Mozilla is phasing out old plugin technology.
Not to be outdone by Google's report of blocking most plugins within Chrome starting January 2014, Mozilla updated its own blog reporting that Firefox will no longer activate most plugins by default, starting with the latest Aurora release.
On Tuesday, Mozilla's Benjamin Smedberg said that when a website tries to use a plugin, users can choose whether to enable it or keep it blocked. Ultimately, this should provide a better Firefox experience on a performance level, as plugins are known to be a source of hangs, crashes, and security incidents. Putting control in the hands of users should keep them more secure and the browser running more smoothly.
However, the one plugin that won't be blocked by default is Adobe Flash because it's used just about everywhere on the World Wide Web.
"Many websites use 'hidden' Flash instances that the user does not see and cannot click on; making Flash click-to-play would be confusing for most users," he said. "Users with older versions of Flash that are known to be insecure will see the click-to-activate UI and will be prompted to upgrade to the latest version. Our security and plugin teams work closely with Adobe to make sure that Firefox users are protected from instability or security issues in the Flash plugin."
Back in March, Mozilla conducted a user research survey on the prototype implementation of click-to-play plugins (pdf), and quickly discovered that many Firefox users actually had no idea what a plugin was. As Smedberg pointed out earlier in his blog, many plugins go unnoticed on web pages, so when participants suddenly had to enable these plugins on the same site repeatedly, they grew highly annoyed or confused. Mozilla decided to fix that.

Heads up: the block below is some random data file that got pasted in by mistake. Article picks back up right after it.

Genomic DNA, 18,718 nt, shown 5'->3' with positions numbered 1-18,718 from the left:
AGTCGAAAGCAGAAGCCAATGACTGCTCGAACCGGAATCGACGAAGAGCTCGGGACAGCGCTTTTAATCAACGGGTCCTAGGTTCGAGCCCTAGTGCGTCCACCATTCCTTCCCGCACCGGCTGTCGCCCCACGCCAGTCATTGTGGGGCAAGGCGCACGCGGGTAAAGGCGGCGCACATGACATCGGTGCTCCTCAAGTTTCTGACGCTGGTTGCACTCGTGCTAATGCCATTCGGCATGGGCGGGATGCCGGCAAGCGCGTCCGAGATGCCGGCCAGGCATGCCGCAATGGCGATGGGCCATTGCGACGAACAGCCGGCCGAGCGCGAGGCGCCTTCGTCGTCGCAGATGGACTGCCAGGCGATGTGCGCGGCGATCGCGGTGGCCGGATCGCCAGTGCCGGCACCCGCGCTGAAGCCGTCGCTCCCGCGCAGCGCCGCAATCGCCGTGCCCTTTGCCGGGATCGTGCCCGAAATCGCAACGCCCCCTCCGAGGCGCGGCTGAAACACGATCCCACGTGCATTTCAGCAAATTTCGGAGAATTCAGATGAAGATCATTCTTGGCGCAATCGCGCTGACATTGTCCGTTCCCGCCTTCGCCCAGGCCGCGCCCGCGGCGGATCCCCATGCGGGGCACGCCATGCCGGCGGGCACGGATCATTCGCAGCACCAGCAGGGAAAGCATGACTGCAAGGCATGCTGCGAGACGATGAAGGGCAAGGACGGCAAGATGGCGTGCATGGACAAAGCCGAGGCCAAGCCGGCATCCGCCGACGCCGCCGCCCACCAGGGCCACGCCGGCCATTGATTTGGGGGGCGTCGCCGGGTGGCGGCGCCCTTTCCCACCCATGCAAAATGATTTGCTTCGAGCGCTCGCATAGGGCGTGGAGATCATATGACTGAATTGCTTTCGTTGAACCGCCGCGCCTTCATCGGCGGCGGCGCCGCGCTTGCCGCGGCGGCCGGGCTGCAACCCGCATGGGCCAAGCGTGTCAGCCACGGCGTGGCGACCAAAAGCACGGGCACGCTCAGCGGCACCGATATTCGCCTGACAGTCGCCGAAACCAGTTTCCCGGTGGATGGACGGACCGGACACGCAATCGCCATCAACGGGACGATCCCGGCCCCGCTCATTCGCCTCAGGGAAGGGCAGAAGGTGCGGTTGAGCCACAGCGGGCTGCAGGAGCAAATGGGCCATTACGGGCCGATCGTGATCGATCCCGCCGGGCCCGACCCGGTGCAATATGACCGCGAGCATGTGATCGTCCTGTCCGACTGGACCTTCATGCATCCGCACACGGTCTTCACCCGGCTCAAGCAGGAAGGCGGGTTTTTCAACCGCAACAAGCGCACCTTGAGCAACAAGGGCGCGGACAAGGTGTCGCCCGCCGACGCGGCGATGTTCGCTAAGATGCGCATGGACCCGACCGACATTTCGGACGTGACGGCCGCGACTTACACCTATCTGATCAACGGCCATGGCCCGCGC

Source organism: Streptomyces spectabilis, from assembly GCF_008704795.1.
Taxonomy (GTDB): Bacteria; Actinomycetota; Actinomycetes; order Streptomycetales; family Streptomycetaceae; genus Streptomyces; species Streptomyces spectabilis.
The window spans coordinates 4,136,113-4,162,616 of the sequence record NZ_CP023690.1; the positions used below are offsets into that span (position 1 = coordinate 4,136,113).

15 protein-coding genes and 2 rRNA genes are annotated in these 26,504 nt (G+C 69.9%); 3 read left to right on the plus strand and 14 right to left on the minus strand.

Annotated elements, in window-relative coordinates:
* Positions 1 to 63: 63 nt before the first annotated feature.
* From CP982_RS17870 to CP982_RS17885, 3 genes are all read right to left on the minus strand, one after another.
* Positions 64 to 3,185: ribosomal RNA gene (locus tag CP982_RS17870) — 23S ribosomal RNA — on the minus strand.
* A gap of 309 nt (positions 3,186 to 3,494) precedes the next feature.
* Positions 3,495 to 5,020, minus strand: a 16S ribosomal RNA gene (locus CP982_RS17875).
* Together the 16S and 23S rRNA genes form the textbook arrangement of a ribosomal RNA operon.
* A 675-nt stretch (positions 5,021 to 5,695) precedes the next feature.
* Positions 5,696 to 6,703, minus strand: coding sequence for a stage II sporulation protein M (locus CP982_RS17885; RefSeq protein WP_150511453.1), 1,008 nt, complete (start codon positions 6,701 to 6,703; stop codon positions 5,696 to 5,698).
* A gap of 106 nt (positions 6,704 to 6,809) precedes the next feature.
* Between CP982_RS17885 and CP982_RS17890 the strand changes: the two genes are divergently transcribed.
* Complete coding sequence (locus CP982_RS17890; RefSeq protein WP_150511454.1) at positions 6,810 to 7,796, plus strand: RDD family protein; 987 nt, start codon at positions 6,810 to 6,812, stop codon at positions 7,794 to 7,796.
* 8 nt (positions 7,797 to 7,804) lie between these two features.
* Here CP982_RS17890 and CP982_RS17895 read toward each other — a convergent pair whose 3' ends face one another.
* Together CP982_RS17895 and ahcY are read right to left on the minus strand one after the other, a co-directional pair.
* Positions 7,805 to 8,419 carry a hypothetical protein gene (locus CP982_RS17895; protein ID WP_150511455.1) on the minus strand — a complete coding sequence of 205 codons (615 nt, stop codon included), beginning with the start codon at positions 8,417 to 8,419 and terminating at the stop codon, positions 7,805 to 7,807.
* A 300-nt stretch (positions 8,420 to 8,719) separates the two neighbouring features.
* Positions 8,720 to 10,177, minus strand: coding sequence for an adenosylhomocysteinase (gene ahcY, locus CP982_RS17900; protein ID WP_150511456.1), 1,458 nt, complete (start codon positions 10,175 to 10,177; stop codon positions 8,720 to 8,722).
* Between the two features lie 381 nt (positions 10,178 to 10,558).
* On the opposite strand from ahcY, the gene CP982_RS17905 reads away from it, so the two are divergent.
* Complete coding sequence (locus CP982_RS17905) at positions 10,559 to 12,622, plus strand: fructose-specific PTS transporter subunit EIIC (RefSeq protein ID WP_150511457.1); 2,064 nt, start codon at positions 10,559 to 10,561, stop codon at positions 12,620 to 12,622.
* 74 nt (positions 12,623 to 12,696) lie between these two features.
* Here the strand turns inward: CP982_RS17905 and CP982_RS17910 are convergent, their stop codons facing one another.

"We redesigned the click-to-play feature to focus on enabling plugins per-site, rather than enabling individual plugin instances on the page," he said. "Advanced users who want to activate individual instances may still do so by installing a Firefox extension. We encourage people who want to try the new plugin experience to use the Mozilla Nightly or Aurora preview releases."
At one time, plugins were ideal for prototyping and implementing new features, but now that browsers have matured, these features can be tested within the browser environment thanks to WebGL, WebSockets, WebRTC and asm.js. Plugins have become legacy technology, they're a consistently growing security threat, and are not used on most mobile devices.
Mozilla is now encouraging website developers to ditch plugins if possible, and to hit the mozilla.dev.platform project list to request plugin features not available in the web platform.
Google said earlier this week that most plugins will be outright banned in Chrome starting January. As of Monday, the Chrome Web Store began rejecting new Apps and Extensions based on the Netscape-based plugin tech, and will delist current NPAPI-based Apps and Extensions in May 2014, followed by a complete removal in September 2014. Installed Apps and Extensions will continue to work until support for NPAPI is removed at the end of 2014.